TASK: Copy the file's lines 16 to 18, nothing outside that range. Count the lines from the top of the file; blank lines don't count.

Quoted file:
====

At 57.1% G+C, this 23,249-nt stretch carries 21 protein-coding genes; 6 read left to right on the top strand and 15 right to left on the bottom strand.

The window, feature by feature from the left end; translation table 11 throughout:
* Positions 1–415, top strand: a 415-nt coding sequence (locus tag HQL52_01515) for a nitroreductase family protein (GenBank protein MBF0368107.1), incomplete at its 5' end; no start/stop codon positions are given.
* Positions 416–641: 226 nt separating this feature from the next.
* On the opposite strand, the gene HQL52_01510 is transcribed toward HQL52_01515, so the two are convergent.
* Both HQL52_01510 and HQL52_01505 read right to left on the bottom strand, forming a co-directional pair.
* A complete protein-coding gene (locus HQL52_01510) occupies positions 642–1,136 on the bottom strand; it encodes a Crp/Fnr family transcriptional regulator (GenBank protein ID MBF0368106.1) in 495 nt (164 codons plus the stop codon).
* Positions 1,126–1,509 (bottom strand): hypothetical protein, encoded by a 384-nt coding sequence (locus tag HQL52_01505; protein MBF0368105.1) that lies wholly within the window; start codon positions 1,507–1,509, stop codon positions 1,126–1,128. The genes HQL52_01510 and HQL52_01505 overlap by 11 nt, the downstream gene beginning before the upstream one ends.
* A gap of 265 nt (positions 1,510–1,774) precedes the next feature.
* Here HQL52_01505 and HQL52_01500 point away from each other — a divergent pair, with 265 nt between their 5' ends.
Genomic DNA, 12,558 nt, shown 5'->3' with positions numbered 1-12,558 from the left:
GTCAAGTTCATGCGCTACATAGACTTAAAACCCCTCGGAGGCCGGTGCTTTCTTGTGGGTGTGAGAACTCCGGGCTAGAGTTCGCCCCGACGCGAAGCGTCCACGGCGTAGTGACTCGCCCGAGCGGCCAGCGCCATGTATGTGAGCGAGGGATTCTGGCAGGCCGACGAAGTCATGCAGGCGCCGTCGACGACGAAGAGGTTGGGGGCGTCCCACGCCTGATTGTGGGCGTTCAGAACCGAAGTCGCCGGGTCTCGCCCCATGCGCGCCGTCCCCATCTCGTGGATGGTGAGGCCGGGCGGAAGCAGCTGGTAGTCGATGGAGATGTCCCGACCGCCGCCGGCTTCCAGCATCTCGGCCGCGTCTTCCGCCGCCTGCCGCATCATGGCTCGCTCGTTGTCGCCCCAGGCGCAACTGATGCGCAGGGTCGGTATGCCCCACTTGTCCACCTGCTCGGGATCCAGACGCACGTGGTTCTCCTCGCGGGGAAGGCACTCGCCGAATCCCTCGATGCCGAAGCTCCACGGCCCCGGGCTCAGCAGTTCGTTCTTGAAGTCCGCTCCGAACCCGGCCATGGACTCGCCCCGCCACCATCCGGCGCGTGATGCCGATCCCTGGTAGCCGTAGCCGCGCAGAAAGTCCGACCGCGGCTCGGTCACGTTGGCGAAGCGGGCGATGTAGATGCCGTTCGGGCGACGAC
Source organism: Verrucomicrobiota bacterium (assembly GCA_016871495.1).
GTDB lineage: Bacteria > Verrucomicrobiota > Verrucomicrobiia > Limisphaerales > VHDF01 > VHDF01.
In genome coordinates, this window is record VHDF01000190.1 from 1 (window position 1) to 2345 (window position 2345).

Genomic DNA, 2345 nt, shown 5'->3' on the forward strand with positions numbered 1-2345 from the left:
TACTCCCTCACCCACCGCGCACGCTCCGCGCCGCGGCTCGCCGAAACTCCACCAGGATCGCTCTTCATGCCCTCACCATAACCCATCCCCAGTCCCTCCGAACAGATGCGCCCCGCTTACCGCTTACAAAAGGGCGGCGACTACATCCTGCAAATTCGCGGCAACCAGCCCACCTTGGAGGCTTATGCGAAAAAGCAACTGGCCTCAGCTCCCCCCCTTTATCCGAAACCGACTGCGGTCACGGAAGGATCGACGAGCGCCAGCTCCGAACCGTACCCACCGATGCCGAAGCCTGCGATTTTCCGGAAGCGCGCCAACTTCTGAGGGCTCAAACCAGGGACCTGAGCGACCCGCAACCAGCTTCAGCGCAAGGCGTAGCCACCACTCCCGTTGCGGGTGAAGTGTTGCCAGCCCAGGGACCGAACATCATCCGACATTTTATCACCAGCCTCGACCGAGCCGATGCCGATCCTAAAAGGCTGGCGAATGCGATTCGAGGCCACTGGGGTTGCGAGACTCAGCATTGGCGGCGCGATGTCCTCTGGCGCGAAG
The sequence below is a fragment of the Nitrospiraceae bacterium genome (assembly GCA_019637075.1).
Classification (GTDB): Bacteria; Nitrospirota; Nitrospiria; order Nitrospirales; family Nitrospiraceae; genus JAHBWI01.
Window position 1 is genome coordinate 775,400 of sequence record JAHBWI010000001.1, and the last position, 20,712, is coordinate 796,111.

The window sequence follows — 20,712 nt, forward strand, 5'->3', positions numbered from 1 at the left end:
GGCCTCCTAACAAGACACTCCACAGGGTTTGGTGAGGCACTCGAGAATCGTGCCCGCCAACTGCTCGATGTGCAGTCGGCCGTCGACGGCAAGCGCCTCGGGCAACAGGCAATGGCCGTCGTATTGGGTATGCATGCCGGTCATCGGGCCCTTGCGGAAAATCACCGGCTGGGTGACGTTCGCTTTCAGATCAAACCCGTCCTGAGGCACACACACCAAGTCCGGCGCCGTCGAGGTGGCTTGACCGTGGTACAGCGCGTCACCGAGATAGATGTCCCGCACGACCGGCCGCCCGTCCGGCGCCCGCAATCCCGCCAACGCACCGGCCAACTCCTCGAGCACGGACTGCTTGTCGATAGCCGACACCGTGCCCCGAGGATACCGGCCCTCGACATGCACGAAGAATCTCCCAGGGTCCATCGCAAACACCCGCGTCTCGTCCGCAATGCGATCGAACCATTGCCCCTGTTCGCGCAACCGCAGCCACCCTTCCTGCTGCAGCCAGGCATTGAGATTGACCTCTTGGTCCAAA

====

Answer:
Genomic DNA, 2345 nt, shown 5'->3' on the forward strand with positions numbered 1-2345 from the left:
TACTCCCTCACCCACCGCGCACGCTCCGCGCCGCGGCTCGCCGAAACTCCACCAGGATCGCTCTTCATGCCCTCACCATAACCCATCCCCAGTCCCTCCGAACAGATGCGCCCCGCTTACCGCTTACAAAAGGGCGGCGACTACATCCTGCAAATTCGCGGCAACCAGCCCACCTTGGAGGCTTATGCGAAAAAGCAACTGGCCTCAGCTCCCCCCCTTTATCCGAAACCGACTGCGGTCACGGAAGGATCGACGAGCGCCAGCTCCGAACCGTACCCACCGATGCCGAAGCCTGCGATTTTCCGGAAGCGCGCCAACTTCTGAGGGCTCAAACCAGGGACCTGAGCGACCCGCAACCAGCTTCAGCGCAAGGCGTAGCCACCACTCCCGTTGCGGGTGAAGTGTTGCCAGCCCAGGGACCGAACATCATCCGACATTTTATCACCAGCCTCGACCGAGCCGATGCCGATCCTAAAAGGCTGGCGAATGCGATTCGAGGCCACTGGGGTTGCGAGACTCAGCATTGGCGGCGCGATGTCCTCTGGCGCGAAG
The sequence below is a fragment of the Nitrospiraceae bacterium genome (assembly GCA_019637075.1).